I can see my Grandad now, his hair like a lopsided thatch, leaning forward, crooking a finger at me, his nails encrusted with mud from all that spud digging, and telling my seven year old self, “Come closer, for I’ve a story to tell.” My God, I was mad for those yarns back then, hanging onto his every word, the soft Irish rain falling like steel outside. There’d be tea on the stove, a slice of buttery soda bread melting in that greedy mouth of mine, and the old sheep dog, Rover lolling on the porch, yawning, showing off his liver spotted gums, knowing if he ventured any further in and out of the rain, my Granny would take her broom to him, with a harsh, “Get out, Rover. Get out now, dog...” Meanwhile, I’d remain with bated breath, wanting only one sort of story .
A fairy story.
But it was nothing to do with those flittering Tinkerbell types who gave you three wishes or left money for your milk teeth, because I was a melancholic child, a lover of banshees, devils and ghosts. And Irish fairies were irksome, wicked types, who’d sour the milk, stop the hens from laying, even lame a farmer’s cattle and if they were feeling very malevolent, they’d replace your baby with a changeling. Feys and shape shifters who’d creep into the farmhouse, upturn a pail, kick over some pans for good measure and then sneaking up to a crib, peel back the covers and take the child, leaving something evil behind. Sure, it’d looked like your own but it was a horrible, evil creature who’d bring nothing but bad luck.
When I was a little girl, I believed in fairies. I’d spend all day up at the fairy fort in the shadow of the Cuilcagh Mountains, watching and waiting but keeping my head down, lest they see me because God knows if I was to cross them, I’d be dragged down into the Fay World forever. So no surprises then when my Grandad started up with, “Are you a witch or are you a fairy? Are you the wife of Michael Cleary?” that my mouth was agape and you could have heard a pin drop.
You see, once upon a time there was a fine looking woman called Bridget Cleary who came from a town called Ballyvadlea. She was seamstress who wore velvet skirts and feathers in her bonnet, turning many a man’s head with her graceful figure. And like most country women, Bridget kept hens and could often be seen wandering with a wicker basket full of fresh eggs for her friends and neighbours, taking the long route around the town, across verdant fields and up past the fairy fort on the Kylenagranagh Hill.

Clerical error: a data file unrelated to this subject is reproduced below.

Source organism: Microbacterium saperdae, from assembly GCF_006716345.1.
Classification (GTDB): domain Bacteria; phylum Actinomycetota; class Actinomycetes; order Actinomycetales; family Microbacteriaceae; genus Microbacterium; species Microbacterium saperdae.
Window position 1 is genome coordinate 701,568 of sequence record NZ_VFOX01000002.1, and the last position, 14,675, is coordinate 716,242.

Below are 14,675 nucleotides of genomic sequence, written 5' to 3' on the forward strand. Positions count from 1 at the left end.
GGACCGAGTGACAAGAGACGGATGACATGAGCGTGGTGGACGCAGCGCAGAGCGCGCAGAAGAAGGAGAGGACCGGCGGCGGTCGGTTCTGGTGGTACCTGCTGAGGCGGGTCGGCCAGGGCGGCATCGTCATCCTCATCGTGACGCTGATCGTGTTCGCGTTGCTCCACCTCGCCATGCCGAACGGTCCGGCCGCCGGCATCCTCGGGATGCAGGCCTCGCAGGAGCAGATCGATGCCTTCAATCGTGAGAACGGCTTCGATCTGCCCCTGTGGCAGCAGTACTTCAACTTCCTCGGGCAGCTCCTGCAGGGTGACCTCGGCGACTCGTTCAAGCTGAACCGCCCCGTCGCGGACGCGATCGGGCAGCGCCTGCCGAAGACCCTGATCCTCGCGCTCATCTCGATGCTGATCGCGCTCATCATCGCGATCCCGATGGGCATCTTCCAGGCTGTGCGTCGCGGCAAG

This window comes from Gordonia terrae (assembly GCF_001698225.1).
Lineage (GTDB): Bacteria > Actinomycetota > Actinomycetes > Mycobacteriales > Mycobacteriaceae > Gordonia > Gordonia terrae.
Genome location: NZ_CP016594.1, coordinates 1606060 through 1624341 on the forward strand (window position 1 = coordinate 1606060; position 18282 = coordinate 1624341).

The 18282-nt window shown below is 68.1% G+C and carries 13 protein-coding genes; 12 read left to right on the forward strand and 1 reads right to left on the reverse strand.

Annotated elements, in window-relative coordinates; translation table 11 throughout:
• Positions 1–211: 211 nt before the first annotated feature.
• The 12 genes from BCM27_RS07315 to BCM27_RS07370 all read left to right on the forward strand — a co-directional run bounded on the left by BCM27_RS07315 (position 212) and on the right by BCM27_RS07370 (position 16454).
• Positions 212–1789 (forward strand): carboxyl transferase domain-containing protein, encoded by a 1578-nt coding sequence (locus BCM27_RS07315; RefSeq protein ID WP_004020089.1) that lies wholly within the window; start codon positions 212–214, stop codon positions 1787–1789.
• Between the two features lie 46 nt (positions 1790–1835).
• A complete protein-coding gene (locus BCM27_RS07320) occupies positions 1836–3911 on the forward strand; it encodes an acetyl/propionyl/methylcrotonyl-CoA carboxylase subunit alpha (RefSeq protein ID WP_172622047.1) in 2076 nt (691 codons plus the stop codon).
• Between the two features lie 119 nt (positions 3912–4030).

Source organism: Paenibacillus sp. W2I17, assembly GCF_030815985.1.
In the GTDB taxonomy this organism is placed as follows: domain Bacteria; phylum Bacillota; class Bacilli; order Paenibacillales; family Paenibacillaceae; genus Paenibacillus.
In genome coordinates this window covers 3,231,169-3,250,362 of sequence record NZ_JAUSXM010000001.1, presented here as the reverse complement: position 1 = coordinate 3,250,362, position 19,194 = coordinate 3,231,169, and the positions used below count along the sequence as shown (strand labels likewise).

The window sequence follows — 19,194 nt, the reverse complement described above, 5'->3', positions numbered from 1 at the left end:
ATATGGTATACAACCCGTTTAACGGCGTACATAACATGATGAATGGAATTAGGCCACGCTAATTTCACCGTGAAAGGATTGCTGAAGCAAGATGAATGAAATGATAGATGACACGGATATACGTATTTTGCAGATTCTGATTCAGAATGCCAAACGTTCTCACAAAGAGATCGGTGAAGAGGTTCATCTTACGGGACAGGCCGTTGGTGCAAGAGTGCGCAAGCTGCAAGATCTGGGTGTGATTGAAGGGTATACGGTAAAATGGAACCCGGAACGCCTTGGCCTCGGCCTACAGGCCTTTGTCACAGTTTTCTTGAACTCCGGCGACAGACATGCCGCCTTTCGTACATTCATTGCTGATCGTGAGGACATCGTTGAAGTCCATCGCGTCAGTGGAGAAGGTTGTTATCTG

It was 1895 and it had been a long, cold winter, the coldest on record and after one of her jaunts, just a few days before St Patrick’s Day, poor Bridget must have caught a chill in that blustery, freezing weather because she was taken very ill. Her husband, Michael Cleary who was a cooper, made her a pot of tea when she finally got home and to told her she should take to her bed. But still she shivered, tossed and turned and the next day, Bridget complained of the most violent headache. She grew worse and developed such a raging temperature, she didn’t know where she was.
As the week wore on and his wife became sicker, Michael Cleary summoned a doctor but for whatever reason, the doctor didn’t come. Meanwhile, neighbours came and went to the cooper’s cottage, bringing with them food, good intentions and prayers. But all this time, Bridget didn’t improve but stayed her in bed, oblivious. Michael meanwhile, watched his wife getting sicker and sicker, more and more feverish by the minute. She was delirious, speaking in strange tongues and not knowing her own name. He feared for the worst, but then his cousins suggested he needed another kind of doctor altogether. They gave him the name of a man called Jack Dunne who they said was, “a miracle worker.” Others in the town called this old boy a “fairy doctor.” Jack Dunne was a weaver of spells, also known as a “shanachie” (a storyteller) and when he arrived at the cooper’s cottage, he asked to be taken to the sick woman’s bedroom immediately.